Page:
How you acquire your image will affect the resulting dynamic range of
your image. Several people have posted methods of acquiring and
combining images from their digital cameras to increase the dynamic range
but the options are generally quite limited. below are some of the factors
which should be taken into consideration when trying to squeeze the maximum
dynamic range out of your camera.
- Image format acquired (RAW, TIFF, JPEG)
- Pre-processing (especially sharpening)
The higher figures quoted for the dynamic range of a specific model are
usually acquired with the lowest ISO, at the highest bit depth as a raw
image with no pre-processing. Any changes to these criteria will
create an immediate reduction in dynamic range.
- Choice of film
- Processing variations (choice of lab, pull processing, chemical
changes to developer)
- Dynamic range of scanner
- Bit depth used to acquire the image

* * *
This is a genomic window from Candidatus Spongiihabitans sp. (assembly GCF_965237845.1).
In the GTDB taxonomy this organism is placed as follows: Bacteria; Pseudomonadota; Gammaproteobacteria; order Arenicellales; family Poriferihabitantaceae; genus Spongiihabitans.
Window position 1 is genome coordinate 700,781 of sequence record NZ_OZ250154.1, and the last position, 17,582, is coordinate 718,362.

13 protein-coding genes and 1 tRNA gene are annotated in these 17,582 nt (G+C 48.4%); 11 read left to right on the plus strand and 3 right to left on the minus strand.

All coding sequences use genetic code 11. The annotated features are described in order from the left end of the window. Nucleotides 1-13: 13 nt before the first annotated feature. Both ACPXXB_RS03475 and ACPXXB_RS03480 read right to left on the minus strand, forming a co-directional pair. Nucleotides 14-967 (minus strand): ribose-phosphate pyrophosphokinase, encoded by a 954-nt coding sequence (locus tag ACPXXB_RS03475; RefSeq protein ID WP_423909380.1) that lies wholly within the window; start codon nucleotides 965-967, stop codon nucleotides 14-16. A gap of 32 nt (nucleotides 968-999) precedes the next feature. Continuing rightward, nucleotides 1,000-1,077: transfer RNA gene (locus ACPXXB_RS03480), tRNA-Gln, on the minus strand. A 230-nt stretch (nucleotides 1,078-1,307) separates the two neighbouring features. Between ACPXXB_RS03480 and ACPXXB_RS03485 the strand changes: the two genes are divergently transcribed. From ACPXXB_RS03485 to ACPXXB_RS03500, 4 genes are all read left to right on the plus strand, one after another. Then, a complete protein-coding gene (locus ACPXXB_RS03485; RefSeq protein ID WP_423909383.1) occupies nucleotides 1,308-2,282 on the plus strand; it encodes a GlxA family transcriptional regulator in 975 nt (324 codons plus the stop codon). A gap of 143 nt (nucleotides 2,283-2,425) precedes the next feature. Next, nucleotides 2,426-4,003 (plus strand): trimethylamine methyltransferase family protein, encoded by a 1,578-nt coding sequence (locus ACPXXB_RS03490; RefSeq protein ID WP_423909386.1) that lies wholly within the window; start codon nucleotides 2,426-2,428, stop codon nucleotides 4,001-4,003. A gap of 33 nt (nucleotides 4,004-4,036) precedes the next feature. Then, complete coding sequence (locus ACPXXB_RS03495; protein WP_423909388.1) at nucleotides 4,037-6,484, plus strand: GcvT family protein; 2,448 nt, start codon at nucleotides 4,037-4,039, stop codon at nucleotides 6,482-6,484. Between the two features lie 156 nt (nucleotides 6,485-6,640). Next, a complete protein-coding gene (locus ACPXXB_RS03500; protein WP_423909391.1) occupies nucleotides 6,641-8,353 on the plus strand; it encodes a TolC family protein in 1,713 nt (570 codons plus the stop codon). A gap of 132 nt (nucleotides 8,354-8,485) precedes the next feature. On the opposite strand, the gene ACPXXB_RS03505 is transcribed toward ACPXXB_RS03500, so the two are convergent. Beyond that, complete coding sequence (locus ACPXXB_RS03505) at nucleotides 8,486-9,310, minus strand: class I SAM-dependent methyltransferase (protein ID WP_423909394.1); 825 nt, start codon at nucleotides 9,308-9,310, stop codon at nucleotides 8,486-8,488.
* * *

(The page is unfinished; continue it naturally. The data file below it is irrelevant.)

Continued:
- Colour management software
- Exposure variation in scanner
As with digital cameras, the best results are usually obtained with the
lower ISO ratings, scanned at the highest bit depth with as little
pre-processing as possible. Colour management software can have a
significant impact on dynamic range although as you start to push the limits
of dynamic range the colour accuracy starts to deteriorate.
Nevertheless there are circumstances where the widest possible gamut can be
used successfully to substantially increase the dynamic range of an image.